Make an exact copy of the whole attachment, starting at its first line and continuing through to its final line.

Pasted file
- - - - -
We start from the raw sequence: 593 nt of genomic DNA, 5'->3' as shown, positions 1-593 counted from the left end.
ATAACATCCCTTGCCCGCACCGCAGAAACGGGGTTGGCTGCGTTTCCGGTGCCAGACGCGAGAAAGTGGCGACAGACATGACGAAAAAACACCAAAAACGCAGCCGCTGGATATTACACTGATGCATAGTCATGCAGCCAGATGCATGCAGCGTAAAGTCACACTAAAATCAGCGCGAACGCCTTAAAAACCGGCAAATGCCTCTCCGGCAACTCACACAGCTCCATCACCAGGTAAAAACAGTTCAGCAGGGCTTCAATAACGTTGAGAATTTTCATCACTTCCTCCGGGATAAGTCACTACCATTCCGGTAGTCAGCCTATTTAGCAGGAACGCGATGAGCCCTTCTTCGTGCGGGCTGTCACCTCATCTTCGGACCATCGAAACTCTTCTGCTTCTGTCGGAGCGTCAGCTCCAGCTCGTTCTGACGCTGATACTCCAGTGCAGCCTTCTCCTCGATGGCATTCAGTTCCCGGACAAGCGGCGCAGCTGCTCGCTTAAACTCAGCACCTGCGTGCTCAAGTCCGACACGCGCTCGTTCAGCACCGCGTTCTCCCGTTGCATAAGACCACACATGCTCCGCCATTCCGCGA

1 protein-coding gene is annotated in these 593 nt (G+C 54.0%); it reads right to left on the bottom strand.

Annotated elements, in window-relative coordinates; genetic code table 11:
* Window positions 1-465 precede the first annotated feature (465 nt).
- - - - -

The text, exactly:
We start from the raw sequence: 593 nt of genomic DNA, 5'->3' as shown, positions 1-593 counted from the left end.
ATAACATCCCTTGCCCGCACCGCAGAAACGGGGTTGGCTGCGTTTCCGGTGCCAGACGCGAGAAAGTGGCGACAGACATGACGAAAAAACACCAAAAACGCAGCCGCTGGATATTACACTGATGCATAGTCATGCAGCCAGATGCATGCAGCGTAAAGTCACACTAAAATCAGCGCGAACGCCTTAAAAACCGGCAAATGCCTCTCCGGCAACTCACACAGCTCCATCACCAGGTAAAAACAGTTCAGCAGGGCTTCAATAACGTTGAGAATTTTCATCACTTCCTCCGGGATAAGTCACTACCATTCCGGTAGTCAGCCTATTTAGCAGGAACGCGATGAGCCCTTCTTCGTGCGGGCTGTCACCTCATCTTCGGACCATCGAAACTCTTCTGCTTCTGTCGGAGCGTCAGCTCCAGCTCGTTCTGACGCTGATACTCCAGTGCAGCCTTCTCCTCGATGGCATTCAGTTCCCGGACAAGCGGCGCAGCTGCTCGCTTAAACTCAGCACCTGCGTGCTCAAGTCCGACACGCGCTCGTTCAGCACCGCGTTCTCCCGTTGCATAAGACCACACATGCTCCGCCATTCCGCGA

1 protein-coding gene is annotated in these 593 nt (G+C 54.0%); it reads right to left on the bottom strand.

Annotated elements, in window-relative coordinates; genetic code table 11:
* Window positions 1-465 precede the first annotated feature (465 nt).